Once the program launched, Vincent banked on getting about 120 enquiries over the first three months. That was as many as could be handled due to the precautions that had to be taken when handling such a hazardous material.  What actually happened was a huge surprise.

“In the first two weeks more than 150 people applied to participate in the project,” Vincent explained. “We had to put a big halt on our promotion straightaway. I had to literally pull all Facebook posts so that we could stem the flow of enquiries and concentrate on our first tranche of applicants. We decided that we would do the first 80 and then put the rest on a waiting list.”

Over the next few weeks, the contractor collected and disposed of 5.9 tonnes of asbestos from the 84 properties at a cost to the program of $34,000 and at no cost to residents.  

“Our contractor P & D Envirotech (Albion Park), said we averaged out at about $420 per property with an average of 75 kilograms being collected from each location,” Vincent said. 

“To put this in perspective, the contractor told us that if that average 75 kilograms of asbestos had been illegally dumped in the bush the cost of collecting and disposing of it would have been $2,000. This cost would have been borne by the local council. The overall saving to the community, therefore, was enormous.”

Outcomes
Vincent said some of the outcomes made for interesting reading. For example, 29 of the original 130 people who met the criteria were sent an application form but didn’t fill it in. He doesn’t know why this was the case but finding an answer to that question will form part of the evaluation process.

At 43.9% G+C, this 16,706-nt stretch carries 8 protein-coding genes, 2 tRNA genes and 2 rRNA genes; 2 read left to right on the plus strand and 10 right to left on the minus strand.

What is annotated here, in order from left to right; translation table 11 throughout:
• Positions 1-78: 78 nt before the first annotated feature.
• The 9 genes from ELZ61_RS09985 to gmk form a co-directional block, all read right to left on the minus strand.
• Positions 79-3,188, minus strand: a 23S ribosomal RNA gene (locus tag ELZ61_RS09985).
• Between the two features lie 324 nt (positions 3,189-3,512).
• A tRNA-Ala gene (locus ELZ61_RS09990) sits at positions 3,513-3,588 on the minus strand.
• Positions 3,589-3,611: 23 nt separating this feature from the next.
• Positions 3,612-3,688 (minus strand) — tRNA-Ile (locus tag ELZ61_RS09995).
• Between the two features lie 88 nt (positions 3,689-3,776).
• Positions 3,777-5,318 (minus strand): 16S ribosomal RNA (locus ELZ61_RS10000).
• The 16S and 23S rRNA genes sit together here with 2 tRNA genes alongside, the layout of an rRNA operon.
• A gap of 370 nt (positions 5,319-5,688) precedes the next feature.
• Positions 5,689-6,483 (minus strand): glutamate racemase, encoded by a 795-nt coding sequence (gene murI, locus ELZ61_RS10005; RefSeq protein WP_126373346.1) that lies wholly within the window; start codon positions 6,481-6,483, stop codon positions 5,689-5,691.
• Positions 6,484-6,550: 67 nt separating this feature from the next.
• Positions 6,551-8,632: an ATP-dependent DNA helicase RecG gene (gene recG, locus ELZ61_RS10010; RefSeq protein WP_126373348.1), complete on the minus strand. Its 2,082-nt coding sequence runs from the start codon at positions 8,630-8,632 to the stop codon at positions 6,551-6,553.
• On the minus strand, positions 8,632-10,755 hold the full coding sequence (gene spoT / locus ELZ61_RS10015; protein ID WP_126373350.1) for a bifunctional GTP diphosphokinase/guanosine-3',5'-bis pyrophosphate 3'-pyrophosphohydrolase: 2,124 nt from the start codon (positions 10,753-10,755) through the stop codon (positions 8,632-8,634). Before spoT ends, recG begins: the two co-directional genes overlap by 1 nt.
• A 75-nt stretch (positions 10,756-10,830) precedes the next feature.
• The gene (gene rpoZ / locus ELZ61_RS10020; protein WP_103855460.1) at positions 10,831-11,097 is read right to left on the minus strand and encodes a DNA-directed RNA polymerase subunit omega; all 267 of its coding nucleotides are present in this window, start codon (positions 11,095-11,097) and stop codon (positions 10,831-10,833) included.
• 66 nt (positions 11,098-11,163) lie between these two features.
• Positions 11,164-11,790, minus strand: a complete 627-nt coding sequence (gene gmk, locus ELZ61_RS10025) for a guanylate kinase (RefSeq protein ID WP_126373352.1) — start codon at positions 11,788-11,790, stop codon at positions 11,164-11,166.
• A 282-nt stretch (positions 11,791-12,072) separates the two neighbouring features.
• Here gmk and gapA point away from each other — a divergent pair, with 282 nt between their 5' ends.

Another interesting aspect was that not everyone has a computer or a printer. ISJO had tried making the process as internet and electronically friendly as possible because that was perceived as the best and most efficient way to manage it.

“I thought it would be a simple process,” said Vincent. “I email out the forms, the resident emails back. I get an email to the contractor; the contractor responds and away we go. I soon found out, however, that many older residents don’t have a computer. I then went back to the old fashioned but still efficient way of physically dropping off forms to some people’s letter boxes.”

There were also learnings about communication. 

Vincent doesn’t know how popular the program might have been if COVID hadn’t occurred and they had been able to make full use of retail outlets as communication and contact points.  In the end, numbers crunched after the event showed that 22 per cent of applicants said they heard about the project via a public event. As these public events only happened over a two-day period it suggests that “meet and greet” and stands at shopping centres still work in terms of cut through to target audiences.

As a final point, Vincent talked about the intensity of the initiative as it rolled out.

“What else did we learn? It was a very crowded time, with phone calls to residents to determine location and amounts, as well as  coordination of the contractor to collect at an appropriate time,” he said. “Administratively it was tough. As soon as I got all the pre-qualifying surveys I followed up with a phone call to make sure that they the prequalifying survey questions were correct. I called 113 people in a very short period of time and many more over the course of the initiative. This human point of contact was important though in informing residents about the program and ensuring that they were comfortable with arrangements.” 

ISJO has seen the benefits of this program and investigations are underway to continue its delivery over a wider area over the coming year.